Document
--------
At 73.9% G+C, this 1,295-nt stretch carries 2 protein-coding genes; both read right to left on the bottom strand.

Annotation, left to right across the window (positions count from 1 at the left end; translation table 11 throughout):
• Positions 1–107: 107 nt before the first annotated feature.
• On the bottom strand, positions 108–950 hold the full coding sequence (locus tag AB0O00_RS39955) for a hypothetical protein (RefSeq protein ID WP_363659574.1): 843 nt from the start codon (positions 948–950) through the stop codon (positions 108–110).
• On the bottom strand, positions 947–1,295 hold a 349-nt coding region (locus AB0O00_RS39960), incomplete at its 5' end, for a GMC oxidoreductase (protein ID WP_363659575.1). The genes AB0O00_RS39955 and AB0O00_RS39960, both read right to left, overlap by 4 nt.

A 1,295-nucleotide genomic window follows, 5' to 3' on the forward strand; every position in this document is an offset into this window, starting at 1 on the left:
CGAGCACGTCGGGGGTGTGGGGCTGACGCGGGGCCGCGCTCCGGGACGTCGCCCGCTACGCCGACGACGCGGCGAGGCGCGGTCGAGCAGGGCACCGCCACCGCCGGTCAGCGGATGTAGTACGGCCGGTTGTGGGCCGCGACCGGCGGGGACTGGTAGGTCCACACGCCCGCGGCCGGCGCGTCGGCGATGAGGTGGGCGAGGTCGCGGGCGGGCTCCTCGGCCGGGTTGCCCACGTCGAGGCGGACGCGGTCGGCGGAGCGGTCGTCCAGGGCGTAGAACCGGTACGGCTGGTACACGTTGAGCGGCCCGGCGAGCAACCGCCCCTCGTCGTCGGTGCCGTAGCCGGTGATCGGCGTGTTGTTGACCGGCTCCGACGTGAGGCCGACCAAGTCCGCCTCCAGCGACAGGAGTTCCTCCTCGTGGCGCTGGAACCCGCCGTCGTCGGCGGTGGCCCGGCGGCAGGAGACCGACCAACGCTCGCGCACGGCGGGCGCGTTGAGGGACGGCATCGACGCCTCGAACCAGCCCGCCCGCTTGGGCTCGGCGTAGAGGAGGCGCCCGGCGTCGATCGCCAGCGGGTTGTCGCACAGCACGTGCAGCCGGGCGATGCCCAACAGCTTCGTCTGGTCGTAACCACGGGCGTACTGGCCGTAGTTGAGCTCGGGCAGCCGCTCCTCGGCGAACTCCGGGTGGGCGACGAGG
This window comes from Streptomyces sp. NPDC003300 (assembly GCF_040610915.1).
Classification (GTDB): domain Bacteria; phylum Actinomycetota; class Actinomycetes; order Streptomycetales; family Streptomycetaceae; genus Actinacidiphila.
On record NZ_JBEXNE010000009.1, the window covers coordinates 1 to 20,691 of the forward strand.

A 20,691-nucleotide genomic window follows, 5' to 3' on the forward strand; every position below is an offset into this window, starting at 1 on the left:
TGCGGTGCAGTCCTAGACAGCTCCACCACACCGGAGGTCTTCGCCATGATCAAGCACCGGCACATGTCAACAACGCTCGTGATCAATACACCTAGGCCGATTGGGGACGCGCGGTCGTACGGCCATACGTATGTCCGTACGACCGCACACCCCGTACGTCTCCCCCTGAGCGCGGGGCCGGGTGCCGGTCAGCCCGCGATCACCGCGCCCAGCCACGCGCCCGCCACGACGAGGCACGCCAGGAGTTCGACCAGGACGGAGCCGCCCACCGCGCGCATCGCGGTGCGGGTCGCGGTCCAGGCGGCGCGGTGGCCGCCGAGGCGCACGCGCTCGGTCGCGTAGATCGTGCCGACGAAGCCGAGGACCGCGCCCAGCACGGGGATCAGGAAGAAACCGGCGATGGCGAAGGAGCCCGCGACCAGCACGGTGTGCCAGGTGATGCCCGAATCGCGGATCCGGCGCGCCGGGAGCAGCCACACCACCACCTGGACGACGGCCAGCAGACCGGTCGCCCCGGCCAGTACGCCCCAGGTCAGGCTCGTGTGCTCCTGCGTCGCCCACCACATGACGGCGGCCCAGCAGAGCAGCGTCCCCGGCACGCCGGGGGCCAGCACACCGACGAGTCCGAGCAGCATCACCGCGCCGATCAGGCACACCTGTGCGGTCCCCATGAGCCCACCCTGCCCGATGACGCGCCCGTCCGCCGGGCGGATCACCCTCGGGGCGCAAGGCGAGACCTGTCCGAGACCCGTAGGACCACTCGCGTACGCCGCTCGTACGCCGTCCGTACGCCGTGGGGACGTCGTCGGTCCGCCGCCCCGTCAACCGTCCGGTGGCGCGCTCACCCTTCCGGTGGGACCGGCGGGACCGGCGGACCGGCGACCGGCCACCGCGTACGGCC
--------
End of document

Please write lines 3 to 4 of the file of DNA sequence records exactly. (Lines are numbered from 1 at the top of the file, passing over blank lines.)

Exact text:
• Positions 1–107: 107 nt before the first annotated feature.
• On the bottom strand, positions 108–950 hold the full coding sequence (locus tag AB0O00_RS39955) for a hypothetical protein (RefSeq protein ID WP_363659574.1): 843 nt from the start codon (positions 948–950) through the stop codon (positions 108–110).